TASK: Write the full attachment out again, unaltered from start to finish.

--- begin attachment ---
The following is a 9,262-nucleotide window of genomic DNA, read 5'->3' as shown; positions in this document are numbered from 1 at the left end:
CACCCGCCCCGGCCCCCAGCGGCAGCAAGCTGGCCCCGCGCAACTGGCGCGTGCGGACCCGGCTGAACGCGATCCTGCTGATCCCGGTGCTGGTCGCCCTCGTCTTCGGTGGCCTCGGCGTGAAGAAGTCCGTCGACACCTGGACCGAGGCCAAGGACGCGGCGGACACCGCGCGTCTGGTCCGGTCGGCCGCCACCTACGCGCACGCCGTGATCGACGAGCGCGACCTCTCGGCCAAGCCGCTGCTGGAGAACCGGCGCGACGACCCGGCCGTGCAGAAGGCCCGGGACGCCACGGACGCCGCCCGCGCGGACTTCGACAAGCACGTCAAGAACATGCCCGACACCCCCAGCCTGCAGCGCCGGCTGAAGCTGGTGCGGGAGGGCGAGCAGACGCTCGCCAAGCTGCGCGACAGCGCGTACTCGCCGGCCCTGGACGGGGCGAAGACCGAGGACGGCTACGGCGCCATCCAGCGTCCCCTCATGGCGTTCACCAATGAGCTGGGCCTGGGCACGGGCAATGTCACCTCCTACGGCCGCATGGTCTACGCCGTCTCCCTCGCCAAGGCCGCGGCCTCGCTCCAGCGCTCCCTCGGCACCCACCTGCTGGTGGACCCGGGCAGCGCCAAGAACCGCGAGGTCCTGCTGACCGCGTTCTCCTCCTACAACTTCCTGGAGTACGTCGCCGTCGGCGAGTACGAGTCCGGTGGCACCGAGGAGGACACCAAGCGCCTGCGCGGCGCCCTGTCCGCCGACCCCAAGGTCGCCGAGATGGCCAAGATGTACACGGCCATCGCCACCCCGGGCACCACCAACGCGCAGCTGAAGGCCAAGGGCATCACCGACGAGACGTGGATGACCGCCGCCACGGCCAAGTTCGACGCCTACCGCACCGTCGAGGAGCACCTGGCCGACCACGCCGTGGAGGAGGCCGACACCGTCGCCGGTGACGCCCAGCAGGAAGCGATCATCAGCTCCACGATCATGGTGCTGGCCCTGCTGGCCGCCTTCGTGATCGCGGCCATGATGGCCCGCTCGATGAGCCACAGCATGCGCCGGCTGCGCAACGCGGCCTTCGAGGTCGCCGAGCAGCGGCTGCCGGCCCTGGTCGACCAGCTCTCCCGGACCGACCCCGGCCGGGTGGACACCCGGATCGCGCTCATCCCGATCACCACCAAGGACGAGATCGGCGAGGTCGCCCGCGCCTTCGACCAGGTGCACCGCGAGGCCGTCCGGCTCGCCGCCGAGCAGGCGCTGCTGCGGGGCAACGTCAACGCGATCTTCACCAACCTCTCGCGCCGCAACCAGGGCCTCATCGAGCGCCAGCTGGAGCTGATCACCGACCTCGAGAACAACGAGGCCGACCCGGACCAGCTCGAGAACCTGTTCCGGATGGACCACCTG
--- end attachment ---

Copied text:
The following is a 9,262-nucleotide window of genomic DNA, read 5'->3' as shown; positions in this document are numbered from 1 at the left end:
CACCCGCCCCGGCCCCCAGCGGCAGCAAGCTGGCCCCGCGCAACTGGCGCGTGCGGACCCGGCTGAACGCGATCCTGCTGATCCCGGTGCTGGTCGCCCTCGTCTTCGGTGGCCTCGGCGTGAAGAAGTCCGTCGACACCTGGACCGAGGCCAAGGACGCGGCGGACACCGCGCGTCTGGTCCGGTCGGCCGCCACCTACGCGCACGCCGTGATCGACGAGCGCGACCTCTCGGCCAAGCCGCTGCTGGAGAACCGGCGCGACGACCCGGCCGTGCAGAAGGCCCGGGACGCCACGGACGCCGCCCGCGCGGACTTCGACAAGCACGTCAAGAACATGCCCGACACCCCCAGCCTGCAGCGCCGGCTGAAGCTGGTGCGGGAGGGCGAGCAGACGCTCGCCAAGCTGCGCGACAGCGCGTACTCGCCGGCCCTGGACGGGGCGAAGACCGAGGACGGCTACGGCGCCATCCAGCGTCCCCTCATGGCGTTCACCAATGAGCTGGGCCTGGGCACGGGCAATGTCACCTCCTACGGCCGCATGGTCTACGCCGTCTCCCTCGCCAAGGCCGCGGCCTCGCTCCAGCGCTCCCTCGGCACCCACCTGCTGGTGGACCCGGGCAGCGCCAAGAACCGCGAGGTCCTGCTGACCGCGTTCTCCTCCTACAACTTCCTGGAGTACGTCGCCGTCGGCGAGTACGAGTCCGGTGGCACCGAGGAGGACACCAAGCGCCTGCGCGGCGCCCTGTCCGCCGACCCCAAGGTCGCCGAGATGGCCAAGATGTACACGGCCATCGCCACCCCGGGCACCACCAACGCGCAGCTGAAGGCCAAGGGCATCACCGACGAGACGTGGATGACCGCCGCCACGGCCAAGTTCGACGCCTACCGCACCGTCGAGGAGCACCTGGCCGACCACGCCGTGGAGGAGGCCGACACCGTCGCCGGTGACGCCCAGCAGGAAGCGATCATCAGCTCCACGATCATGGTGCTGGCCCTGCTGGCCGCCTTCGTGATCGCGGCCATGATGGCCCGCTCGATGAGCCACAGCATGCGCCGGCTGCGCAACGCGGCCTTCGAGGTCGCCGAGCAGCGGCTGCCGGCCCTGGTCGACCAGCTCTCCCGGACCGACCCCGGCCGGGTGGACACCCGGATCGCGCTCATCCCGATCACCACCAAGGACGAGATCGGCGAGGTCGCCCGCGCCTTCGACCAGGTGCACCGCGAGGCCGTCCGGCTCGCCGCCGAGCAGGCGCTGCTGCGGGGCAACGTCAACGCGATCTTCACCAACCTCTCGCGCCGCAACCAGGGCCTCATCGAGCGCCAGCTGGAGCTGATCACCGACCTCGAGAACAACGAGGCCGACCCGGACCAGCTCGAGAACCTGTTCCGGATGGACCACCTG